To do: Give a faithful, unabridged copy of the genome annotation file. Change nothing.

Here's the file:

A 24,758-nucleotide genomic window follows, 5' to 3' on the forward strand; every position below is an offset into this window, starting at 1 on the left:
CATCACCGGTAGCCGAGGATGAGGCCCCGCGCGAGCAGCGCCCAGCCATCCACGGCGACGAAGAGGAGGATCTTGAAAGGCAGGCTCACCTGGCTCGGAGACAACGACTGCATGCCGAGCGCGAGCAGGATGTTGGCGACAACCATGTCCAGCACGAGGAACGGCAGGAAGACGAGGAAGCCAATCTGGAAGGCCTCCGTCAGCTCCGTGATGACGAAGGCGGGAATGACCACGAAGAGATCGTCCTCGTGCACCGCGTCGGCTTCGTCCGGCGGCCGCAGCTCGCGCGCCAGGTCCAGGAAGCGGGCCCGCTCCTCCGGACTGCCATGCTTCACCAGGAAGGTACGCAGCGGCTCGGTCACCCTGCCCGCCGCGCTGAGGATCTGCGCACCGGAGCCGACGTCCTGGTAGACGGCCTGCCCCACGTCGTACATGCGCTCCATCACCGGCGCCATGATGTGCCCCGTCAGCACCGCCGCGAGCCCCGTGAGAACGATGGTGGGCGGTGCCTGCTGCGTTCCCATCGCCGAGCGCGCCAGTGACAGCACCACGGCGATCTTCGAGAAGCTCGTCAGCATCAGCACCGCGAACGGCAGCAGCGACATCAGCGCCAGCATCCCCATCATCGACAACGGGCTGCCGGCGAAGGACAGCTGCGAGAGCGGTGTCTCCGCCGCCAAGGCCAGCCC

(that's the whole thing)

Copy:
A 24,758-nucleotide genomic window follows, 5' to 3' on the forward strand; every position below is an offset into this window, starting at 1 on the left:
CATCACCGGTAGCCGAGGATGAGGCCCCGCGCGAGCAGCGCCCAGCCATCCACGGCGACGAAGAGGAGGATCTTGAAAGGCAGGCTCACCTGGCTCGGAGACAACGACTGCATGCCGAGCGCGAGCAGGATGTTGGCGACAACCATGTCCAGCACGAGGAACGGCAGGAAGACGAGGAAGCCAATCTGGAAGGCCTCCGTCAGCTCCGTGATGACGAAGGCGGGAATGACCACGAAGAGATCGTCCTCGTGCACCGCGTCGGCTTCGTCCGGCGGCCGCAGCTCGCGCGCCAGGTCCAGGAAGCGGGCCCGCTCCTCCGGACTGCCATGCTTCACCAGGAAGGTACGCAGCGGCTCGGTCACCCTGCCCGCCGCGCTGAGGATCTGCGCACCGGAGCCGACGTCCTGGTAGACGGCCTGCCCCACGTCGTACATGCGCTCCATCACCGGCGCCATGATGTGCCCCGTCAGCACCGCCGCGAGCCCCGTGAGAACGATGGTGGGCGGTGCCTGCTGCGTTCCCATCGCCGAGCGCGCCAGTGACAGCACCACGGCGATCTTCGAGAAGCTCGTCAGCATCAGCACCGCGAACGGCAGCAGCGACATCAGCGCCAGCATCCCCATCATCGACAACGGGCTGCCGGCGAAGGACAGCTGCGAGAGCGGTGTCTCCGCCGCCAAGGCCAGCCC